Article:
Let us think about this divine and human marvel: Confession well made is always a moment of peace, of joy—of happiness—that only God can give. We are all invited to experience this in a deeper way as Easter approaches.

The devotion of don Alvaro to the Sacrament of Penance increased even more since he met and lived with St. Josemaría. From that moment on, in his conversations with his friends, relatives, classmates, and simple acquaintances, he touched habitually on this subject, with refinement and delicacy, explaining it and encouraging everyone to appreciate the mystery of a God who forgives. And this disposition to help always led him to dedicate himself to the apostolate, to offer a service to souls.

Let us always try to follow his example and decide to speak like he did of the apostolate of confession: because when one does not seek to live in the environment of grace, it is not possible to follow Jesus closely. This is how he expressed it in writing: “The apostolate of Confession acquires a particular importance. Only when there is an habitual friendship with our Lord—a friendship based on the gift of sanctifying grace—are souls prepared to perceive the invitation that Jesus directs at everyone: “if anyone wishes to follow me…” (Mt 16:24).[6]

Our Holy Father John Paul II quickly perceived this passion of the priestly heart of don Alvaro, and often commented—even to people who did not belong to Opus Dei—that the faithful of the prelature have received from God the “charism of confession,” that is to say, a special grace to bring souls to this sacrament, to friendship with God. Let us too offer this beautiful legacy that Josemaría has transmitted to us, also by means of the words and example of don Alvaro.

I recall two anecdotes that illustrate well his devotion and his love for this sacrament. On the day after his own priestly ordination, in 1944, his first ministerial act was the administration of Penance to St. Josemaría. The founder of Opus Dei, in fact, wanted to be the first person to receive absolution from his hands.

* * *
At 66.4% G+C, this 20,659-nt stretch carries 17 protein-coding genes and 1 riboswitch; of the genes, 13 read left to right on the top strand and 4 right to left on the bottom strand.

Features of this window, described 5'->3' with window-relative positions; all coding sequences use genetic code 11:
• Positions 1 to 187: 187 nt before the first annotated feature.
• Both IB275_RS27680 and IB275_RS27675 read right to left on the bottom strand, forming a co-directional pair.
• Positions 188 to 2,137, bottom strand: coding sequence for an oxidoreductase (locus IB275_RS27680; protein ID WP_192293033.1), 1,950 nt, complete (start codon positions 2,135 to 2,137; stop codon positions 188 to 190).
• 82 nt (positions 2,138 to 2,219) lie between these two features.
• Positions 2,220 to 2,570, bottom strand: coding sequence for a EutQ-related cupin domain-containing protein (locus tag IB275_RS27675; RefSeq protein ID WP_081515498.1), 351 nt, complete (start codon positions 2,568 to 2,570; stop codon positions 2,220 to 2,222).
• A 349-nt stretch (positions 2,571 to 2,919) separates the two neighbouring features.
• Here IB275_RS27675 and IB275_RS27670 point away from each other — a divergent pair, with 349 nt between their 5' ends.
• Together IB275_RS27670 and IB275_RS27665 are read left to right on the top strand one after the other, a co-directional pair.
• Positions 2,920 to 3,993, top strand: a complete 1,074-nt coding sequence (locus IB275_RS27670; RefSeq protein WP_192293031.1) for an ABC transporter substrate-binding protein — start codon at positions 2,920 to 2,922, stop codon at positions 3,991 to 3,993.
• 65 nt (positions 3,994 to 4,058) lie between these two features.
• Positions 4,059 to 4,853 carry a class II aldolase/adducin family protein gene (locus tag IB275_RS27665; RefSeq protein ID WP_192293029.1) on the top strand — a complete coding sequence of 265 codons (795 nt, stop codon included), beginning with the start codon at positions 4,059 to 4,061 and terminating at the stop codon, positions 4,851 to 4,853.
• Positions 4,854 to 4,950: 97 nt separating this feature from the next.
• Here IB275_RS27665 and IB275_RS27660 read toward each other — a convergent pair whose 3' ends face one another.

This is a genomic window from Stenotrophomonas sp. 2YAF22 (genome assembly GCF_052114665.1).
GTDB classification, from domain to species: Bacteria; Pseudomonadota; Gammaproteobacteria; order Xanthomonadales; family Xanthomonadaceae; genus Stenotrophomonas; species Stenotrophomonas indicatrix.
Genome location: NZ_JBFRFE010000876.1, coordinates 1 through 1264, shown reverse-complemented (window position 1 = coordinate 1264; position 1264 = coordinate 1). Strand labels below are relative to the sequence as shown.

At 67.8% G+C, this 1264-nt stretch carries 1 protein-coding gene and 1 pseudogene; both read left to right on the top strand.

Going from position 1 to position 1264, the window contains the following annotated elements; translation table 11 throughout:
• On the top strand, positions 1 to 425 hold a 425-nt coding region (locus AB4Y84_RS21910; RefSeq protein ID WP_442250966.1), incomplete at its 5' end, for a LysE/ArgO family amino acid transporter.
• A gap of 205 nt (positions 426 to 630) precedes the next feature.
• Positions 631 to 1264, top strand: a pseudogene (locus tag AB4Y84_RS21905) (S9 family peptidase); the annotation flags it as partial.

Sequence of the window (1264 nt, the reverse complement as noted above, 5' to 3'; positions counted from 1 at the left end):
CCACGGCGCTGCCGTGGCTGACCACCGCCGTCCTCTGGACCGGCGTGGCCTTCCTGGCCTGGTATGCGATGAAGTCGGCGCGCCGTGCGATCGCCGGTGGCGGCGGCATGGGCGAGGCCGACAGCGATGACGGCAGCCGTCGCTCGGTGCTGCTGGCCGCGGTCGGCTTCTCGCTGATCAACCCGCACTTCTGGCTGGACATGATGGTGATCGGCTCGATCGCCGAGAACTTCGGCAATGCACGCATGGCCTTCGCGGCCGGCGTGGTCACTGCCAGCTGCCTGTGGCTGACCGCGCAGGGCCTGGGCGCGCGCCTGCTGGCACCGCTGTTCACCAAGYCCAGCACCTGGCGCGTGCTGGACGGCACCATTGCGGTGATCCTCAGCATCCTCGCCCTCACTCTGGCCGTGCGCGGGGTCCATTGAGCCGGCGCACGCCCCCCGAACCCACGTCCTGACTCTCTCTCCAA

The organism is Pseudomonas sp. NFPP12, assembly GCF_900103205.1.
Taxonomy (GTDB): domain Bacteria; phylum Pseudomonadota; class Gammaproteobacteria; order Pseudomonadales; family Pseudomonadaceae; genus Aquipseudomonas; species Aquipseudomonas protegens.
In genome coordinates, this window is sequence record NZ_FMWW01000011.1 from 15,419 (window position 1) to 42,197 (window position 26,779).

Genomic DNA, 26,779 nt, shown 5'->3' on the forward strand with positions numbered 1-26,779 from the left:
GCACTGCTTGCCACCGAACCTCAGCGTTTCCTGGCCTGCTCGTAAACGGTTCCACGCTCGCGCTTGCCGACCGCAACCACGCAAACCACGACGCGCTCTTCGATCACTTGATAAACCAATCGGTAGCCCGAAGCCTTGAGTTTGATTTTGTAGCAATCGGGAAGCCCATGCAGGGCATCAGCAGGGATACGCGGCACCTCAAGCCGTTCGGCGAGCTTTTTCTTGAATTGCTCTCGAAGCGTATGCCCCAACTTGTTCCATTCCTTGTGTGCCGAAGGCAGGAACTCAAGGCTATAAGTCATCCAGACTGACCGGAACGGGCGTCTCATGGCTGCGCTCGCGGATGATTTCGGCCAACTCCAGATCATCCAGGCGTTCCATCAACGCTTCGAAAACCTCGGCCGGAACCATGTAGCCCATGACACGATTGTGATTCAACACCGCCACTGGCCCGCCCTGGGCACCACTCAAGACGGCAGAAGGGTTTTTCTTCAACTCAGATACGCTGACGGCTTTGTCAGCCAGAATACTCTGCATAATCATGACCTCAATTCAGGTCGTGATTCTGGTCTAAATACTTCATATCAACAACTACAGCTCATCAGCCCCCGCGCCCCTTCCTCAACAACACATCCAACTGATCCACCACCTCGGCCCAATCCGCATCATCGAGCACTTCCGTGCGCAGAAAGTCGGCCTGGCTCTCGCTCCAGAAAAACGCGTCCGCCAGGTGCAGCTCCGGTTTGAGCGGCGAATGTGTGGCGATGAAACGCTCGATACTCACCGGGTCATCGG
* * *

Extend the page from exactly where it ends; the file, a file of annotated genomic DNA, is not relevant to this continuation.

The second episode goes back to the beginning of the eighties, and it is connected with this church. Among the reasons given to Cardinal Ugo Poletti, then vicar of the Pope for the diocese of Rome, in asking him to commend the pastoral attention of the parish to priests of the prelature, don Alvaro expressed his desire of being able to come once in a while to hear confessions, taking advantage of its closeness to the central headquarters of Opus Dei. His commitments as prelate did not permit this, but he always cultivated this aspiration in his heart.

I wanted to point out this path of forgiveness to remind you that we are called to eternal happiness, where the most Blessed Trinity wants us to live forever; the path of forgiveness leads to the triumph of Easter, that we will celebrate in a few weeks. Let us listen again to the acclamation: Lumen Christi! Deo gratias! Our Lord desires that, illuminated by his grace, and encouraged by his interest for souls, we show to the world the reality that Christus vincit, Christus regnat, for our good. In truth we should be women and men who love and know how to love, living by the Love of God.

Our Lady is the one who is full of grace, the only person never touched by sin. For this reason she shows herself full of compassion towards us her children, who are sinners, and obtains abundant gifts for us from Heaven. Let us go to her, Mater misericordiae, Mother of mercy, so that our Lenten path leads us to a true and deep conversion. With the intercession of St. Josemaría and of the venerable Alvaro del Portillo.


[1] Saturday of the second week of Lent, Collect.


Blessed John Paul II, Encyclical Dives in Misericordia, November 30, 1980, no. 5.


Msgr. Alvaro del Portillo, Homily in the International Year of Youth, March 30, 1985.

[4] Blessed John Paul II, Letter to priests for Holy Thursday, March 16, 1986.

[5] Pope Francis, General Audience, November 20, 2013.

[6] Bishop Alvaro del Portillo, Pastoral Letter, December 1, 1993.

Romana, n. 58, January-June 2014, p. 42-45.